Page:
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The Educational Vision and Mission Framework (EVMF) was originally called The Yin-Yang Vision. However, this did not 'travel' well across different cultural contexts and also mixed up purpose, vision, mission and intended outcomes.

The Educational Vision and Mission Framework (EVMF)

This framework was developed to support strategic thinking about the design of education systems. It is intended as a tool that has global relevance, supporting both top down and bottom up development of shared understandings and ownership of the key elements underpinning your education system. Critically the EVMF is designed to encourage localisation in different educational jurisdictions.

The framework recognises four different levels related to thinking strategically about education systems:

  • Purpose - why the system exists, its raison d'être.
  • Vision - an aspirational statement about where the education system is heading. This is informed by the purpose.
  • Mission - this is a statement that guides your actions in a way that helps you move towards achieving the vision. The mission statement should include:
    • Values and beliefs, including the theoretical stance in relation to learning
    • Critical elements necessary in order to move towards the vision
  • Intended outcomes - the expected results, which might be framed as goals that learners are intended to achieve

The EVMF defines the purpose of education as being to prepare people for life now and in the future. This is deliberately broad. It also fails to recognise that there are other purposes for (parts of) the education system, such as schools providing custodial care for young people so that their parents/carers can engage in paid employment.

The EVMF's vision for education is encapsulated in the the phrase: Individual Fulfilment and Universal wellbeing, as illustrated in Figure 1.

The EVMF's mission is underpinned by a sociocultural view of learning - see the Innovative Pedagogy Framework for definitions of the key features of this theoretical stance. Figure 2 provides an overview of the key elements of the educational mission statement.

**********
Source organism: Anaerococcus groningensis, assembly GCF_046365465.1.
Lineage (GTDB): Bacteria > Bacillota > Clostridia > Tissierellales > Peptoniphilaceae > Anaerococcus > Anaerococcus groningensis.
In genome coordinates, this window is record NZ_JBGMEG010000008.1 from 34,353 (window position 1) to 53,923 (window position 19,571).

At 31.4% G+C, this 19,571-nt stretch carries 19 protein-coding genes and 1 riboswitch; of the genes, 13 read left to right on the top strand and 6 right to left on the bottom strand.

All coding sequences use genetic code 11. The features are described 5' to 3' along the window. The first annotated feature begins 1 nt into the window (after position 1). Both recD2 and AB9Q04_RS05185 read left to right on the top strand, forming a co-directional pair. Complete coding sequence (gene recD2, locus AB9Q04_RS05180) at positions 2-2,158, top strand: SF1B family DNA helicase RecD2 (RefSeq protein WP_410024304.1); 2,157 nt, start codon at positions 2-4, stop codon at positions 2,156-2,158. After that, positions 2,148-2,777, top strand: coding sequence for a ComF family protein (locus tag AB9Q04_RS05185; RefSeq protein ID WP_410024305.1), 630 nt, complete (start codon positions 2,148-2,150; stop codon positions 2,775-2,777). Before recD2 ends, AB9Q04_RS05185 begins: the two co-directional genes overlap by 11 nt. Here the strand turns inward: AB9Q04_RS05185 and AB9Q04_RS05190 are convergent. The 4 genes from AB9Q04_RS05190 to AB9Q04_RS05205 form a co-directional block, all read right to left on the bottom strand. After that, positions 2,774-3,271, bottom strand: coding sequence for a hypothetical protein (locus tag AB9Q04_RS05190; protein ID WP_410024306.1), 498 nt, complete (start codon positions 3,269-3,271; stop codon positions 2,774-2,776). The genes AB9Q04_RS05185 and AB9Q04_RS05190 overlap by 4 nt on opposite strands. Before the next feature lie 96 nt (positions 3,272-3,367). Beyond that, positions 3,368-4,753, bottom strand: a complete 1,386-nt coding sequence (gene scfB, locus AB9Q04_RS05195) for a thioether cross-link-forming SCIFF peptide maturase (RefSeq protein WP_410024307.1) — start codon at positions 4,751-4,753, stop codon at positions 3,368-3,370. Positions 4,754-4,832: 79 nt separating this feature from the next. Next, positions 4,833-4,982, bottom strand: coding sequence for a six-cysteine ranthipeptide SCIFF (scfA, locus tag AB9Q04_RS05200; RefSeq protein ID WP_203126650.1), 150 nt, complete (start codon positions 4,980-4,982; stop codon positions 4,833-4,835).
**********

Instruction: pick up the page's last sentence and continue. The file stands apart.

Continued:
Figure 1 The Vision within the EVMF
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Figure 2 The key elements of the mission within the EVMF (6-Nov-2017)

EVMF Mission 18-07-03.jpeg

Reactions to the EVMF

The first version of the EVMF, which was called the Yin-Yang vision, was shared with educators representing eight countries (Cambodia, Morocco, Thailand, USA, England, Ireland, Finland, Bulgaria) who were all part of a working group (looking at the issue of alignment in education) at EDUsummIT 2017. They all agreed that it would work well in their country. It was then shared with all of the members of EDUsummIT 2017, who represented over 29 countries, and again was well received.

The EVMF addresses Goal 4 of UNESCO's sustainable development goals, which specifically calls for equality of access to education and the promotion of life-long learning. It also encapsulates all of the other sustainable development goals.

The key implementation challenge is getting agreement about how to decide if you are moving towards the achievement of the EVMF - what metrics should you use? This of course relates to the intended outcomes, which will vary depending upon decisions made about the interpretation of the mission element of the EVMF.